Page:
The biggest roadblock to our creative process is fear. But it’s an intangible fear, hidden deep within us. Our creativity is driven by insatiable curiosity; however, fear and all its baggage, is toxic to that process, depleting us physically, mentally and emotionally. Fear boxes us in and imprisons us, creating a feedback loop that continually feeds us frustration, anxiety and resentment.
The part of us that houses these thoughts and beliefs is our ego. Ego attachment to control blurs our creative vision and has a direct impact on our performances and creations. We overthink, second-guess and doubt ourselves, all of which completely overrule our creative process. The initial joy with which we began to learn a piece of music becomes overshadowed by fear of making a mistake, fear about memorizing the music or the tempo of the piece, and how we measure up to others; are we good enough?
In this state, we are unable to access the functions of the right brain necessary for creative flow. Creativity demands a balance between right brain imagination and left-brain organization. So, while fear can impact the right brain, ego attachment drives the left-cognitive skills.
Western culture encourages left-brain thinking, and our right-brain creative play has largely been replaced by structured activities for children., We have little time to ourselves and computers, cell phones and video games rob us of the whatever reflective time we may have left. Good solutions to accessing our depleted right-brain thinking include meditation, yoga and walks in nature.
But the elephants in the room in our heads that inhibit our creative expression lie in our sub-conscious beliefs behind a locked door. As noted by Dr. Bruce Lipton in his book, Biology of Belief, these elephants were “downloaded” into us before the age of seven, when we are developmentally like sponges, soaking up thoughts, habits, emotions from our parents and all with whom we interact, as well as our environment. According to Dr. Lipton and other neuroscientists, most of our decisions, actions, emotions and behavior depend on the 95 percent of brain activity that is beyond our conscious awareness.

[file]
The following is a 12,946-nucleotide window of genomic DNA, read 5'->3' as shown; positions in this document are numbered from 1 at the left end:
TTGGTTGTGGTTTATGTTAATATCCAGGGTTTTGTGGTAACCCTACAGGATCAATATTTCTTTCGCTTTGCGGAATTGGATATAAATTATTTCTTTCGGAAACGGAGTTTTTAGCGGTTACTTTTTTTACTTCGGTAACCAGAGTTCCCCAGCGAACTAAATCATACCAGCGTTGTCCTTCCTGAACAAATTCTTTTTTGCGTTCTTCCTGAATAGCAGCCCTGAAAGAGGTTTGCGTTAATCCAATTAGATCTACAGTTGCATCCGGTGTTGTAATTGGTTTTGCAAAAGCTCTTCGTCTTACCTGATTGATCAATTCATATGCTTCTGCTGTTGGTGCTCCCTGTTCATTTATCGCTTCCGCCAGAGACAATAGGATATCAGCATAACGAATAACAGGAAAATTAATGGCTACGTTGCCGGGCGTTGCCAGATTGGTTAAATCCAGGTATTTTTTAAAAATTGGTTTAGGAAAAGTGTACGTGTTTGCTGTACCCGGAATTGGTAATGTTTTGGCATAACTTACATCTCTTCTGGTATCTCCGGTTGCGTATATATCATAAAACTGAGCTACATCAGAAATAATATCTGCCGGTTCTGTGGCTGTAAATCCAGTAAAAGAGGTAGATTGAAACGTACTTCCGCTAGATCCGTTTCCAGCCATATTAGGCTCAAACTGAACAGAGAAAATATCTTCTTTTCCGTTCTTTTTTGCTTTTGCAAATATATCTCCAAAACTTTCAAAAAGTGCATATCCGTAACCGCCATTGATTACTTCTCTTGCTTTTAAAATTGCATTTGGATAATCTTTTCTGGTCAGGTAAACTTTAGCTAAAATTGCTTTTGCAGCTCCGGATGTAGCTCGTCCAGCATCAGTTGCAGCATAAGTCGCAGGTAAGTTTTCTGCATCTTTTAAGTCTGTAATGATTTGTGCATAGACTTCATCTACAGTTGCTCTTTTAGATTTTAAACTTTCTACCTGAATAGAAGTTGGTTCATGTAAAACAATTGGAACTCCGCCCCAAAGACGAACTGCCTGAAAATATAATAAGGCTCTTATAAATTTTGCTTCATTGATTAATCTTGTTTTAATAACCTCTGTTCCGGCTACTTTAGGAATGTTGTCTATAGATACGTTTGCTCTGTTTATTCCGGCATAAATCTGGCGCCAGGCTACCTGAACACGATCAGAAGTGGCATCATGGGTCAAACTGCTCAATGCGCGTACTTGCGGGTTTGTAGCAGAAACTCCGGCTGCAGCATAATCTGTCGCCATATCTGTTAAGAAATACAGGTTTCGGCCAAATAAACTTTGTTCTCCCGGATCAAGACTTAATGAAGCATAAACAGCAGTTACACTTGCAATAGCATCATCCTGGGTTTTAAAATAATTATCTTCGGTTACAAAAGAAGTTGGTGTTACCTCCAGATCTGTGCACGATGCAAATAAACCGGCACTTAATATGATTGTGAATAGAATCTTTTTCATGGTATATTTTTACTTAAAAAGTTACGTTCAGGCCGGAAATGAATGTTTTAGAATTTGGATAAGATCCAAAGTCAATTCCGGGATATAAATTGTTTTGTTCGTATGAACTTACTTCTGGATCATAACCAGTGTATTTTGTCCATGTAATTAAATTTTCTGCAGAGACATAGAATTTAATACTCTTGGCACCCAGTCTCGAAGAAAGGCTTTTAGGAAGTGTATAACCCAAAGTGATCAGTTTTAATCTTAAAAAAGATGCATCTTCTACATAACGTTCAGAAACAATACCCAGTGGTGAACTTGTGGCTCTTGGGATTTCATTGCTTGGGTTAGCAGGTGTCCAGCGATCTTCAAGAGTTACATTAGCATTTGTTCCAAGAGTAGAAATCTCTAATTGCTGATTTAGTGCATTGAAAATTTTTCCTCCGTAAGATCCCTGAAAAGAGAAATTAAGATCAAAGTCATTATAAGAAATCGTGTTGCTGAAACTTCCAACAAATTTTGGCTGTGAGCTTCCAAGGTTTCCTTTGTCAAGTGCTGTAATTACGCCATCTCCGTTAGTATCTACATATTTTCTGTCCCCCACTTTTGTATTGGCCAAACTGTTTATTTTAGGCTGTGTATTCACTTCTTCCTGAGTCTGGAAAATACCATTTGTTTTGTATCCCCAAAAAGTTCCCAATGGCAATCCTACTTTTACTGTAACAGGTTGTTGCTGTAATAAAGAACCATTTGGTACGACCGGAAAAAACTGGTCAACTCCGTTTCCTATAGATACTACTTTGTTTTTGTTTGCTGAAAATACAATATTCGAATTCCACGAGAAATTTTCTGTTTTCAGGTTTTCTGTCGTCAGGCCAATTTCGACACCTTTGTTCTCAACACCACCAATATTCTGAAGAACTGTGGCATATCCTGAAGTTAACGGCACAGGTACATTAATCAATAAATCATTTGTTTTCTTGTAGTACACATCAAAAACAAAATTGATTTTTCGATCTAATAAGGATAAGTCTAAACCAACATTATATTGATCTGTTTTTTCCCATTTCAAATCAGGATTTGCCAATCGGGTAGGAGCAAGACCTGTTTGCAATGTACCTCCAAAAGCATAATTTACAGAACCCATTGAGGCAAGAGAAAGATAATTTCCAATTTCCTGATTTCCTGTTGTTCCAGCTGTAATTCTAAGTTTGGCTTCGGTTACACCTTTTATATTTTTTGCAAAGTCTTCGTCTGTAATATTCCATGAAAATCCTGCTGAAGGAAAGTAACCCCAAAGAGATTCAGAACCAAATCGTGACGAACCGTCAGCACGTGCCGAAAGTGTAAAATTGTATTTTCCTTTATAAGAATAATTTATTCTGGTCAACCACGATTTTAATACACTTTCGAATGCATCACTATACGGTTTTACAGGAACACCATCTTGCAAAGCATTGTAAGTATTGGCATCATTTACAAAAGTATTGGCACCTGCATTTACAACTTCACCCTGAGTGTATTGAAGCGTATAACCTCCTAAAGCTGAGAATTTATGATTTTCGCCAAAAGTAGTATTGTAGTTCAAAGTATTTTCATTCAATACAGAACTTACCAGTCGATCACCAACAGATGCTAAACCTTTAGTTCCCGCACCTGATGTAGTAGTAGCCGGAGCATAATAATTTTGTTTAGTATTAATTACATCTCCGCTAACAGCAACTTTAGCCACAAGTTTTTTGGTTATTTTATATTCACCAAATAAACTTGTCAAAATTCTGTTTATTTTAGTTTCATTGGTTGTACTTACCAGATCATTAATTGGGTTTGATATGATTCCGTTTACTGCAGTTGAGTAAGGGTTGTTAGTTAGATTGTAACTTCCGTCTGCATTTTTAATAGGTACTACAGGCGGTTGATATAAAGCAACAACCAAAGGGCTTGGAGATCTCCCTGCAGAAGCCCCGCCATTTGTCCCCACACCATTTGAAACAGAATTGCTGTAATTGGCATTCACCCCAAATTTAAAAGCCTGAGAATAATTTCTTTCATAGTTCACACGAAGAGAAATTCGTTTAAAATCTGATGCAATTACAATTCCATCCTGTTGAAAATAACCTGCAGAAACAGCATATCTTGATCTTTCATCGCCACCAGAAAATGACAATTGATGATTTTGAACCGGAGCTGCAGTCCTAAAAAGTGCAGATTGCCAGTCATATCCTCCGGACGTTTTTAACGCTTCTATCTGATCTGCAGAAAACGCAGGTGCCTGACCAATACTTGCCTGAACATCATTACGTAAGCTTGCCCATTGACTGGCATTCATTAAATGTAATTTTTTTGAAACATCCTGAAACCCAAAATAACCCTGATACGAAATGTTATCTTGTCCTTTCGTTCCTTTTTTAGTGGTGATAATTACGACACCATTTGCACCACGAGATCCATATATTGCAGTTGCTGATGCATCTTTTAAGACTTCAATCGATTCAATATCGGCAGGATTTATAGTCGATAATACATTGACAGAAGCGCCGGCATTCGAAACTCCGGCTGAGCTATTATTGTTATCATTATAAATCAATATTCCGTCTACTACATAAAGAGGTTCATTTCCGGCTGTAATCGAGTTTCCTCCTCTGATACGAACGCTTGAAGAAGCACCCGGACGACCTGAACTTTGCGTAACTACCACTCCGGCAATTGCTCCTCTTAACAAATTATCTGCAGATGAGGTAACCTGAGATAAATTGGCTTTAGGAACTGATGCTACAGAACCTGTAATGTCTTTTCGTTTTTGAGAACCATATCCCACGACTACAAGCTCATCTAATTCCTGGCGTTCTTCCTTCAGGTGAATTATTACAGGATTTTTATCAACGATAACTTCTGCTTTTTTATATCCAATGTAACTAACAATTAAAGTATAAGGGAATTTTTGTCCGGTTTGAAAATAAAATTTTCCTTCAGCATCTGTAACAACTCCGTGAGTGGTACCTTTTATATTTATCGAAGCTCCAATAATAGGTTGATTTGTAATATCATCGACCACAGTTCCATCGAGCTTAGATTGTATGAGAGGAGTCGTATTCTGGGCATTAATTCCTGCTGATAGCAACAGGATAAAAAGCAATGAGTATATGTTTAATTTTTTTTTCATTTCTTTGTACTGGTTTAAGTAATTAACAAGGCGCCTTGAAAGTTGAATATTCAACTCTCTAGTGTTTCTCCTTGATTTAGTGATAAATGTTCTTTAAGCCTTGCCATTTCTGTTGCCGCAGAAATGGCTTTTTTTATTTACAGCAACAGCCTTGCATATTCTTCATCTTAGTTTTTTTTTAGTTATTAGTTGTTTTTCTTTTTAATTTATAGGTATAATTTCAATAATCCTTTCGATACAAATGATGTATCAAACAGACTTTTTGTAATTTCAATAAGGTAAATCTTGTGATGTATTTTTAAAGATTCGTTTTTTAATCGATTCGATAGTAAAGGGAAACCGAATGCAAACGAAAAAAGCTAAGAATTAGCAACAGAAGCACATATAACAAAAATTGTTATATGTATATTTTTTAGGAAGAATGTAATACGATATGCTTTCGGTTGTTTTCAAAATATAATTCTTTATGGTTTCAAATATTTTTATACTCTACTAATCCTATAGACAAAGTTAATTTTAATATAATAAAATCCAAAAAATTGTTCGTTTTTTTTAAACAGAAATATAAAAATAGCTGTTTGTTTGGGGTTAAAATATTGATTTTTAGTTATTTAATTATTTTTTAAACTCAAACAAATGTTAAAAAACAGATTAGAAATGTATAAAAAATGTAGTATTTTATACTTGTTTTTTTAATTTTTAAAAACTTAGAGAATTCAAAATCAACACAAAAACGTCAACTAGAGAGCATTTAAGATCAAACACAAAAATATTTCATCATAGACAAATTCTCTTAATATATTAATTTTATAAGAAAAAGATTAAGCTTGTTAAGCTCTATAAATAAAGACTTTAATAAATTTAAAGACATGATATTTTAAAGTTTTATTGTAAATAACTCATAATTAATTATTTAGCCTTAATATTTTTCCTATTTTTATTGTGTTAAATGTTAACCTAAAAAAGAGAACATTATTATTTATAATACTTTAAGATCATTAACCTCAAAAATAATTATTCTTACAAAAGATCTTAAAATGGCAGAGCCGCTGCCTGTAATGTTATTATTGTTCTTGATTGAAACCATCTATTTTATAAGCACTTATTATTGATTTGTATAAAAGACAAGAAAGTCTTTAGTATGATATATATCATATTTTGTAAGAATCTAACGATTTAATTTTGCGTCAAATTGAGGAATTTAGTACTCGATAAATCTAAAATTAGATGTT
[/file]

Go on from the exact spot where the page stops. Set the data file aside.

The sub-conscious thoughts and beliefs drive everything we think and create. Even if the conscious mind repeats the mantra of how successful I can be, if my sub-conscious belief is that I will never amount to anything, well… which one is going to win? The 95%!
I recently coached a young musician who was preparing for a concert and audition. For the last year, she has been struggling with overwhelming anxiety stemming from a belief that something will happen to her physically before she performs such as get the flu. This had rarely happened to her in the past, yet now these beliefs completely occupied her mind. Our session was very powerful, and she felt calm, positive and ready to “stay positive” about her health. But as our session was ending, she said “well, I just hope that one day soon, I will be able to feel confident and not let these fears control me.” Her sub-conscious was drawing her right back in to where she had shifted away from! As Lipton reminds us, our thoughts control our biology! Believe something hard enough and long enough, and it takes form.
Our present day environmental roadblocks include personal constraints from the network of people around us. If our sub-conscious has been programmed with negative patterns of thinking, negative feedback will stick to us like glue and fortify our subconscious beliefs. It’s amazing how many people I have coached over the years who still remember a harsh experience with a teacher that set a belief system in place that cripples them to the present day. One of the worst examples of this is a grade-school music teacher or church choir director telling someone they can’t sing.
Here are a few keys to help unlock the sub-conscious beliefs and patterns of behavior, enabling us to reprogram the sub-conscious. As Wayne Dyer said, FEAR is an acronym standing for “False Evidence Appearing Real.” It’s very important to look deeply at the attitudes and beliefs surrounding a particular roadblock and surrender the self-defeating attitude. This is the first key. The second key is to have compassion, love and forgiveness toward ourselves to nurture our creativity.
Some key questions to ask ourselves concerning roadblocks and attitudes are:
As you begin to identify your “elephants” allow yourself to voice what you want to replace them with. For instance, if you worry about being sick, shift your thoughts and beliefs to “I am healthy and well.” If you always worry about being good enough, shift to “I am perfect as I am in every evolving moment.”
Identifying these thoughts and emotions is part one of the process. The second, and most important part, is believing them. Here are a few self-searching questions to ponder:
Love, compassion and forgiveness for ourselves is vital for reprogramming the sub-conscious and establishing a new “biology of belief” within every cell and fiber of our beings. And for them to become habit, we must work at planting these new empowering beliefs of trust, compassion, love and forgiveness within our thoughts and hearts continually through our days. Incorporate these beliefs into your daily living. They allow you to step into the present, out of the past-future loop of the old patterns and the ego.